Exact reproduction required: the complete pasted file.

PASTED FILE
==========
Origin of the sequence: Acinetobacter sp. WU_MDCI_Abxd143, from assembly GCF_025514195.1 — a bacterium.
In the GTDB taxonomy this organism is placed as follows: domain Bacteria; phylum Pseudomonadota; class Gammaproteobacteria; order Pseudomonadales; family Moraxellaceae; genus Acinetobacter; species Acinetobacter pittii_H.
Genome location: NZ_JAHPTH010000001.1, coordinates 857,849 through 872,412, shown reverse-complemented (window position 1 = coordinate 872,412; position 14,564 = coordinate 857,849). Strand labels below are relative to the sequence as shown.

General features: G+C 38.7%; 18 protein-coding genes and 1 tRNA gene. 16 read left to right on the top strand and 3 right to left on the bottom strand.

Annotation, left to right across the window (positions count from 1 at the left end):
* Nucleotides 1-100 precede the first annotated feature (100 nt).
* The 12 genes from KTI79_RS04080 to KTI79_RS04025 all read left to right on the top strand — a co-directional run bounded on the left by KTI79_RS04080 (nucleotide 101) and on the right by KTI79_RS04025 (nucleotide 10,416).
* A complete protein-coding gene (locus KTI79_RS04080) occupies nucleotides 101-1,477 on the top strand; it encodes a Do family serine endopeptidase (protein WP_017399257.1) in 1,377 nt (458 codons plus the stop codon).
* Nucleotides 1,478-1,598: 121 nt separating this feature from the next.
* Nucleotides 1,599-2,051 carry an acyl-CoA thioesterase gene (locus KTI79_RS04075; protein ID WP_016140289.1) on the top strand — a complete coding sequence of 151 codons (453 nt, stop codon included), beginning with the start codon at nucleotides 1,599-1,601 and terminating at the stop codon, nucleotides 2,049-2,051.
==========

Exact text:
Origin of the sequence: Acinetobacter sp. WU_MDCI_Abxd143, from assembly GCF_025514195.1 — a bacterium.
In the GTDB taxonomy this organism is placed as follows: domain Bacteria; phylum Pseudomonadota; class Gammaproteobacteria; order Pseudomonadales; family Moraxellaceae; genus Acinetobacter; species Acinetobacter pittii_H.
Genome location: NZ_JAHPTH010000001.1, coordinates 857,849 through 872,412, shown reverse-complemented (window position 1 = coordinate 872,412; position 14,564 = coordinate 857,849). Strand labels below are relative to the sequence as shown.

General features: G+C 38.7%; 18 protein-coding genes and 1 tRNA gene. 16 read left to right on the top strand and 3 right to left on the bottom strand.

Annotation, left to right across the window (positions count from 1 at the left end):
* Nucleotides 1-100 precede the first annotated feature (100 nt).
* The 12 genes from KTI79_RS04080 to KTI79_RS04025 all read left to right on the top strand — a co-directional run bounded on the left by KTI79_RS04080 (nucleotide 101) and on the right by KTI79_RS04025 (nucleotide 10,416).
* A complete protein-coding gene (locus KTI79_RS04080) occupies nucleotides 101-1,477 on the top strand; it encodes a Do family serine endopeptidase (protein WP_017399257.1) in 1,377 nt (458 codons plus the stop codon).
* Nucleotides 1,478-1,598: 121 nt separating this feature from the next.
* Nucleotides 1,599-2,051 carry an acyl-CoA thioesterase gene (locus KTI79_RS04075; protein ID WP_016140289.1) on the top strand — a complete coding sequence of 151 codons (453 nt, stop codon included), beginning with the start codon at nucleotides 1,599-1,601 and terminating at the stop codon, nucleotides 2,049-2,051.